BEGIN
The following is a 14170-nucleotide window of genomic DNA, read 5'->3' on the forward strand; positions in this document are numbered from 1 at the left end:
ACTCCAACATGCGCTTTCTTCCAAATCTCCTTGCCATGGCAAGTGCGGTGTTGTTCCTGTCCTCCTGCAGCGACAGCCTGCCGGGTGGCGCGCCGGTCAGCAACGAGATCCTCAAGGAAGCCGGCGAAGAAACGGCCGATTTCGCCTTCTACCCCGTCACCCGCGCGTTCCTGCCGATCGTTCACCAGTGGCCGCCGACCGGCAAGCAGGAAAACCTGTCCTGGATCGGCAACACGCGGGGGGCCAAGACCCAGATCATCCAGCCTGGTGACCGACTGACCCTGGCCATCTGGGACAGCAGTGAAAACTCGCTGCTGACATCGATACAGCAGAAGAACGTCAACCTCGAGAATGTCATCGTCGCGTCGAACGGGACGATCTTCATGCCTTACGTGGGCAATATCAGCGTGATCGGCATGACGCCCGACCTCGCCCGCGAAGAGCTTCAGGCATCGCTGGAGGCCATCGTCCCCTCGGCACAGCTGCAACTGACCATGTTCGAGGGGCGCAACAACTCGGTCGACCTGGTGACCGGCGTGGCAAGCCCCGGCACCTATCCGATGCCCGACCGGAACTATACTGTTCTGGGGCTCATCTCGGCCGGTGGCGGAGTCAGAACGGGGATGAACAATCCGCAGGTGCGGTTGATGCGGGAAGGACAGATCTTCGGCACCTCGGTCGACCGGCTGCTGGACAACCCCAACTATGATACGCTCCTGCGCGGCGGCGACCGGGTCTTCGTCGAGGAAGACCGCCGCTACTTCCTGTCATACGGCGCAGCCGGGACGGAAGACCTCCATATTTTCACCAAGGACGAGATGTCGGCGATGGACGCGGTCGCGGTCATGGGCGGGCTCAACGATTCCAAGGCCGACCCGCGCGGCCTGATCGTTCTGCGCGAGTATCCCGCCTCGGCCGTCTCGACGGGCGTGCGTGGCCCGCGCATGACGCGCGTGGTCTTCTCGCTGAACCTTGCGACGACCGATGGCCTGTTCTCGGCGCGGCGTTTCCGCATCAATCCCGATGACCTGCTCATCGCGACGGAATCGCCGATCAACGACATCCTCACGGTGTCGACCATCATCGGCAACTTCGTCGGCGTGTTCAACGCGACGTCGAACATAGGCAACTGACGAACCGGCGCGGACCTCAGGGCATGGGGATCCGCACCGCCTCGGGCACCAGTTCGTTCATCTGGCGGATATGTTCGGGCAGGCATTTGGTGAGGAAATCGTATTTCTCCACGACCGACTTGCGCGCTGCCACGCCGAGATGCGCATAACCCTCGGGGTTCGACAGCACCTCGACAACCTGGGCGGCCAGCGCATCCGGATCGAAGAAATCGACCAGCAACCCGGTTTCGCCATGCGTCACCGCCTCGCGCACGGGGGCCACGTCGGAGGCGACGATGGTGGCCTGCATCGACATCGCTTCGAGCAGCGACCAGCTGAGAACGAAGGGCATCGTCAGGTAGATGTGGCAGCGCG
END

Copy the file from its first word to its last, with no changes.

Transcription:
The following is a 14170-nucleotide window of genomic DNA, read 5'->3' on the forward strand; positions in this document are numbered from 1 at the left end:
ACTCCAACATGCGCTTTCTTCCAAATCTCCTTGCCATGGCAAGTGCGGTGTTGTTCCTGTCCTCCTGCAGCGACAGCCTGCCGGGTGGCGCGCCGGTCAGCAACGAGATCCTCAAGGAAGCCGGCGAAGAAACGGCCGATTTCGCCTTCTACCCCGTCACCCGCGCGTTCCTGCCGATCGTTCACCAGTGGCCGCCGACCGGCAAGCAGGAAAACCTGTCCTGGATCGGCAACACGCGGGGGGCCAAGACCCAGATCATCCAGCCTGGTGACCGACTGACCCTGGCCATCTGGGACAGCAGTGAAAACTCGCTGCTGACATCGATACAGCAGAAGAACGTCAACCTCGAGAATGTCATCGTCGCGTCGAACGGGACGATCTTCATGCCTTACGTGGGCAATATCAGCGTGATCGGCATGACGCCCGACCTCGCCCGCGAAGAGCTTCAGGCATCGCTGGAGGCCATCGTCCCCTCGGCACAGCTGCAACTGACCATGTTCGAGGGGCGCAACAACTCGGTCGACCTGGTGACCGGCGTGGCAAGCCCCGGCACCTATCCGATGCCCGACCGGAACTATACTGTTCTGGGGCTCATCTCGGCCGGTGGCGGAGTCAGAACGGGGATGAACAATCCGCAGGTGCGGTTGATGCGGGAAGGACAGATCTTCGGCACCTCGGTCGACCGGCTGCTGGACAACCCCAACTATGATACGCTCCTGCGCGGCGGCGACCGGGTCTTCGTCGAGGAAGACCGCCGCTACTTCCTGTCATACGGCGCAGCCGGGACGGAAGACCTCCATATTTTCACCAAGGACGAGATGTCGGCGATGGACGCGGTCGCGGTCATGGGCGGGCTCAACGATTCCAAGGCCGACCCGCGCGGCCTGATCGTTCTGCGCGAGTATCCCGCCTCGGCCGTCTCGACGGGCGTGCGTGGCCCGCGCATGACGCGCGTGGTCTTCTCGCTGAACCTTGCGACGACCGATGGCCTGTTCTCGGCGCGGCGTTTCCGCATCAATCCCGATGACCTGCTCATCGCGACGGAATCGCCGATCAACGACATCCTCACGGTGTCGACCATCATCGGCAACTTCGTCGGCGTGTTCAACGCGACGTCGAACATAGGCAACTGACGAACCGGCGCGGACCTCAGGGCATGGGGATCCGCACCGCCTCGGGCACCAGTTCGTTCATCTGGCGGATATGTTCGGGCAGGCATTTGGTGAGGAAATCGTATTTCTCCACGACCGACTTGCGCGCTGCCACGCCGAGATGCGCATAACCCTCGGGGTTCGACAGCACCTCGACAACCTGGGCGGCCAGCGCATCCGGATCGAAGAAATCGACCAGCAACCCGGTTTCGCCATGCGTCACCGCCTCGCGCACGGGGGCCACGTCGGAGGCGACGATGGTGGCCTGCATCGACATCGCTTCGAGCAGCGACCAGCTGAGAACGAAGGGCATCGTCAGGTAGATGTGGCAGCGCG